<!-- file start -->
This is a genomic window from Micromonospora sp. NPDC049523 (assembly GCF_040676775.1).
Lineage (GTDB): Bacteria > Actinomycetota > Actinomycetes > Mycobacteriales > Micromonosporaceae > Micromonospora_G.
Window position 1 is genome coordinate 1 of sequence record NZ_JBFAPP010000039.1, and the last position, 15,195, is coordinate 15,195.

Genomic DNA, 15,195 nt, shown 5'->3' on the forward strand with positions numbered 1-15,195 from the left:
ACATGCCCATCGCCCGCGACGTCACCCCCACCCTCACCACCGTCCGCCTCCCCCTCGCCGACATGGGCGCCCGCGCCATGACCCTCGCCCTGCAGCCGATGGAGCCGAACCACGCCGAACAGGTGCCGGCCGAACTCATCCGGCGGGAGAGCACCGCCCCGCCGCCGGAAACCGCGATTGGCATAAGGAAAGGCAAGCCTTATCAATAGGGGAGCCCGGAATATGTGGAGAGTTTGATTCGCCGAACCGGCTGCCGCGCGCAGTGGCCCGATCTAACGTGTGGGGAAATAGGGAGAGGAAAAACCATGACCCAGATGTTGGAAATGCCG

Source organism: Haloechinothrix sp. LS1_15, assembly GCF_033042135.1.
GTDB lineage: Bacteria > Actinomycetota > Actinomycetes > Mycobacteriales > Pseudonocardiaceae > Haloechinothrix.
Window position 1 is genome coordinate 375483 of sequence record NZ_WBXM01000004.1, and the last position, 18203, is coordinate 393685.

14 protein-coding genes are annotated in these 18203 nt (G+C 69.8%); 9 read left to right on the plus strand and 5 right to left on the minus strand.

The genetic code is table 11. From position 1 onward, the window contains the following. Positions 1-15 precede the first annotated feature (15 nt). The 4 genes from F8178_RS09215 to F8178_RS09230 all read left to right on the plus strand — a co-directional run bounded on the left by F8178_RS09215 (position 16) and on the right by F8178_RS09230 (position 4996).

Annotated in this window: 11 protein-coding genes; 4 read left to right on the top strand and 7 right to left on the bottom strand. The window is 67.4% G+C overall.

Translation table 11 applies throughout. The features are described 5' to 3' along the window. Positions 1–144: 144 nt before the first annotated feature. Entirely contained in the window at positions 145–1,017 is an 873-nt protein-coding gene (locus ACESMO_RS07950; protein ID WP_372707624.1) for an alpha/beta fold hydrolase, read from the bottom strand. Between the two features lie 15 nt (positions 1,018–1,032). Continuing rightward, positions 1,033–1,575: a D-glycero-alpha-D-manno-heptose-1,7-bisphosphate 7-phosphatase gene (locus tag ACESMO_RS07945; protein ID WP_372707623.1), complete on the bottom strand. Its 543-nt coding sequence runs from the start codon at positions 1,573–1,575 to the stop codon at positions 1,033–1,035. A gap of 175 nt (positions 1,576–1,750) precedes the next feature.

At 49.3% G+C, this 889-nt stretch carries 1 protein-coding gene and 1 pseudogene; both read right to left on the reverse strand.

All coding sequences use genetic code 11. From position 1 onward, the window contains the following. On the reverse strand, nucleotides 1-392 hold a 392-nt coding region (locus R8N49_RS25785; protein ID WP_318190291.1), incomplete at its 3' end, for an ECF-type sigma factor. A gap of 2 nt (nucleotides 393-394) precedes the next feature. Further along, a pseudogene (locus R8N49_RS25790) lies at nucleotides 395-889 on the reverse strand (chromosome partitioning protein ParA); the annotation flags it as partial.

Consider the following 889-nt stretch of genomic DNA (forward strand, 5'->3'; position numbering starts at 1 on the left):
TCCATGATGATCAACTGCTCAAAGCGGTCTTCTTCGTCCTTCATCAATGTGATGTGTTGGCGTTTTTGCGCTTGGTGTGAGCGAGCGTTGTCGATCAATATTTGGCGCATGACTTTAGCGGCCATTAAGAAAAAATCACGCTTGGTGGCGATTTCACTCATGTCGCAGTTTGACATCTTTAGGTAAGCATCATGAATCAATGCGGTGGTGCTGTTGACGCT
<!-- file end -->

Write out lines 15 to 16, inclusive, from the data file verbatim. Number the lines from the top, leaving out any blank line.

Consider the following 889-nt stretch of genomic DNA (forward strand, 5'->3'; position numbering starts at 1 on the left):
TCCATGATGATCAACTGCTCAAAGCGGTCTTCTTCGTCCTTCATCAATGTGATGTGTTGGCGTTTTTGCGCTTGGTGTGAGCGAGCGTTGTCGATCAATATTTGGCGCATGACTTTAGCGGCCATTAAGAAAAAATCACGCTTGGTGGCGATTTCACTCATGTCGCAGTTTGACATCTTTAGGTAAGCATCATGAATCAATGCGGTGGTGCTGTTGACGCT